New York in a day would be quite a challenge! I’d say head to the top of the Rockefeller Centre. You can spend quite a bit of time up there, taking in the view and enjoying the city away from the hustle. If you are visiting at this time of year, you can also do a little bit of ice-skating and get something to eat downstairs afterwards. 

Top tips:

Website / app: When I first moved here I survived on frantic Google searches to try and find things to do, but much of the info I was finding was very dated. I then turned to Instagram and it’s been amazing. I’ve connected with lots of other New York mums, the community is very supportive and I have found lots of family/kid-friendly activities.

Favourite family activity: One of the first things we invested in when we got here was a family zoo membership package. This gives us unlimited year-round access to all the zoos in the New York area and to the aquarium. We must have visited hundreds of times and we learn something new each time. 

Children's book: We love anything by Julia Donaldson in our house. Other books come and go, but my little guy always goes back to her books.

Parenting hack: New York is hard work on those little legs, so even though our son is four we still take the buggy with us on big days out – it saves one of us having to carry him when he gives up and we can also use it to carry our bags. We had a Bugaboo Cameleon back in the UK, but we left that at home and use the Maclaren – you need something you can fold and ram through the turnstiles at subway stations, and that is light enough to carry up/down subway steps. Not many stations are accessible yet in New York.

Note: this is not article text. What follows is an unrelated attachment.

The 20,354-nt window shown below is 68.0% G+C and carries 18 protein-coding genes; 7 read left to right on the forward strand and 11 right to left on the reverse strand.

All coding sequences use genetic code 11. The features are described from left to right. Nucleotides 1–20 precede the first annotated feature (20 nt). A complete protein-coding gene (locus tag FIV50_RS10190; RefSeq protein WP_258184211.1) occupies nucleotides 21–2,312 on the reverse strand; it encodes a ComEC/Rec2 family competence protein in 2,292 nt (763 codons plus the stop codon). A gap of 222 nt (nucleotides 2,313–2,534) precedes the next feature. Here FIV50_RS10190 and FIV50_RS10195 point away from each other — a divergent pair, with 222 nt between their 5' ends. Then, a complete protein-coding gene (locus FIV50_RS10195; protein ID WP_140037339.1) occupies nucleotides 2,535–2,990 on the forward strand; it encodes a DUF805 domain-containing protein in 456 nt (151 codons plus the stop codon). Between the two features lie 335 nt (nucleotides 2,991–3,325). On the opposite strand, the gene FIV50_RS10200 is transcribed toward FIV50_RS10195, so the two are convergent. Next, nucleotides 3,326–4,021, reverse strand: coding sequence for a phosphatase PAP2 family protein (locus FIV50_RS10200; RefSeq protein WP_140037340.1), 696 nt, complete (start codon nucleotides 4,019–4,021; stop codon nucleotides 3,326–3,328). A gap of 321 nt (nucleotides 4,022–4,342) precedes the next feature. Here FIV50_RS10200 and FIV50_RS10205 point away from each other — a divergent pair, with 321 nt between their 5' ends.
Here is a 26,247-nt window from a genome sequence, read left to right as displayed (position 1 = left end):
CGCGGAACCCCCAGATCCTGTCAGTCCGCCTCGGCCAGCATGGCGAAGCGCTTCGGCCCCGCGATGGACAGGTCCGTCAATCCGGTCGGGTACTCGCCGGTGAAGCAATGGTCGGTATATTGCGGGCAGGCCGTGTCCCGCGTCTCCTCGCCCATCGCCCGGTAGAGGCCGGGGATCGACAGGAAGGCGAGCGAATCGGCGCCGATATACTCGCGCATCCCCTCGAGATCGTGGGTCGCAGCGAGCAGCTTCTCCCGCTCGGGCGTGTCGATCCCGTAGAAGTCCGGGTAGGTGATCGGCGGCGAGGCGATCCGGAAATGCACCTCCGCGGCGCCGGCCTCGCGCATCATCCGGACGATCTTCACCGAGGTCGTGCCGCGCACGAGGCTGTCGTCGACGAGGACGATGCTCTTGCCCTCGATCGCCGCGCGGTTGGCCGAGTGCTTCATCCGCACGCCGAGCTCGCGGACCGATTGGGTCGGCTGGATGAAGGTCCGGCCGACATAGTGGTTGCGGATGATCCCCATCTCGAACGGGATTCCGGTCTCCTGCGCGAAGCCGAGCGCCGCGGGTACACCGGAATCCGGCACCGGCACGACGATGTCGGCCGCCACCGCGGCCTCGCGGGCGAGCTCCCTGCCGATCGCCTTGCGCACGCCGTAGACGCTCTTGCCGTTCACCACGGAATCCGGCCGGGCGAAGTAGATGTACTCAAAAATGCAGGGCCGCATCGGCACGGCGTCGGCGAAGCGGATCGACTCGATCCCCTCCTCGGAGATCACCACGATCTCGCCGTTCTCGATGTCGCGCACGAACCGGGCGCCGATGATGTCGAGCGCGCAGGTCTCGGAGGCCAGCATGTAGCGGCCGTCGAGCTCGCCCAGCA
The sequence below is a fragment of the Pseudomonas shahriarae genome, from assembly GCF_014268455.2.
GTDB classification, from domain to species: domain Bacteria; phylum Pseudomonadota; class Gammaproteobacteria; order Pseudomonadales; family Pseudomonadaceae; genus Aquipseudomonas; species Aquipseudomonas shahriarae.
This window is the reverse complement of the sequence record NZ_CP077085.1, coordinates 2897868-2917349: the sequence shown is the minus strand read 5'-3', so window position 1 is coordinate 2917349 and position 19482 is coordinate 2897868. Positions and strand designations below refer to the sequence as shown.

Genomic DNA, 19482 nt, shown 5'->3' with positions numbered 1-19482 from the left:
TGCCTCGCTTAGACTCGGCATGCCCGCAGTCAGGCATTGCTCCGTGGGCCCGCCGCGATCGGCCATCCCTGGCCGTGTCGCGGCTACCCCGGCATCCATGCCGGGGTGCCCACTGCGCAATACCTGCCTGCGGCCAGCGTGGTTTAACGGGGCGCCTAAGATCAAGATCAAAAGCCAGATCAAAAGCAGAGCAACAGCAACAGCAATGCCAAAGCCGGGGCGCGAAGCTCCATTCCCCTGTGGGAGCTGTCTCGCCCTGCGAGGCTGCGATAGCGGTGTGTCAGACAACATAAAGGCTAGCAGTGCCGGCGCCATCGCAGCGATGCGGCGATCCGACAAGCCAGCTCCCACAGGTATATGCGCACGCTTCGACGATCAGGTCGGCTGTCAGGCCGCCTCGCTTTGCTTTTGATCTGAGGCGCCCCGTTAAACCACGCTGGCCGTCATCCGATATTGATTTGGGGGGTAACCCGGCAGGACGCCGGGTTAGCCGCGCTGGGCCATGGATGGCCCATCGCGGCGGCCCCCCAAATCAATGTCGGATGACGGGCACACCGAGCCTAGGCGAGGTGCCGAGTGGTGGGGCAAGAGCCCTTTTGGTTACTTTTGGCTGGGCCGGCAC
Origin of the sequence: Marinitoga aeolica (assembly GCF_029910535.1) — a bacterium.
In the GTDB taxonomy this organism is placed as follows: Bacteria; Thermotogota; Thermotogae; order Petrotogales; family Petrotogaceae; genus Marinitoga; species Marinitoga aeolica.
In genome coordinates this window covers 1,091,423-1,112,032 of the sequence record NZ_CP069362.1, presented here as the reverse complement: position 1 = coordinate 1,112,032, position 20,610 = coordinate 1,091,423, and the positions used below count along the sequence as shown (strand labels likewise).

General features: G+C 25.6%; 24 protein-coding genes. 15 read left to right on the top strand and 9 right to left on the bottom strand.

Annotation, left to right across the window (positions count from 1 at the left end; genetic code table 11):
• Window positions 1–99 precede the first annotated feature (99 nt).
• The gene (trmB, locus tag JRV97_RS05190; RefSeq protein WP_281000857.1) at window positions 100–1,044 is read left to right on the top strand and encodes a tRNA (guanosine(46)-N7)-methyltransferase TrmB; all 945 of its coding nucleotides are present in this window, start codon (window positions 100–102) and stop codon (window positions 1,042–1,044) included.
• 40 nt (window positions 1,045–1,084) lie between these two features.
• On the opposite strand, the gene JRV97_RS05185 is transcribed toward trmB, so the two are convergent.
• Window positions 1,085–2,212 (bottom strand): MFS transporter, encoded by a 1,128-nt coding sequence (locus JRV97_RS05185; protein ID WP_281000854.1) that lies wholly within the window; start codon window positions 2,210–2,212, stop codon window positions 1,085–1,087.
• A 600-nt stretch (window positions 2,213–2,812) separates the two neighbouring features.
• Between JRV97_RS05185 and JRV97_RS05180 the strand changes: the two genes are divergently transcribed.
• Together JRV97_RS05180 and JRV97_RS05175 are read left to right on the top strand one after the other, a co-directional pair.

One thing you can get faraway that you can't at home: Luckily America and England aren’t too different. If you can’t find the exact item you want, you can find something similar (or better). But you CANNOT get decent chocolate out here and I do miss a bar of Dairy Milk. Also, winter tights – nothing compares to M&S tights in my opinion, so I had my mum send me a batch to see me through the winter.

What do you love about being a faraway mum?

I really love the sense of community out here. People are a lot more open and willing to speak to you, share tips and meet up for play dates. I’ve met lots of other faraway mums here and the network is very supportive. 

And what do you struggle with?

I think any faraway mum would say the same thing – you miss your family and friends from home. Skype calls and instant messenger chats help, but it’s not the same as popping round for a cuppa with a loved one.  

Are you forever faraway, or is this just a temporary thing?

England will always be home, so yes it will just be a temporary move. 

What advice would you give to parents new to living far from home?

My advice would actually be for new parents who are still at home but thinking about moving away: don’t give up on the dream! Just because you are parents doesn’t mean a move is out of the question. Yes, you have to be more sensible and the research and planning you’ll have to do is unreal. Yes, you have to consider the impact the move will have on your little ones, especially when they reach school age, but it’s not impossible. Even if we have to go home tomorrow, I’m so glad my son has had the opportunity to see and do what he has so far on our journey over here. 

As one door closes...

As one door closes...

What the f*** is a doula?

What the f*** is a doula?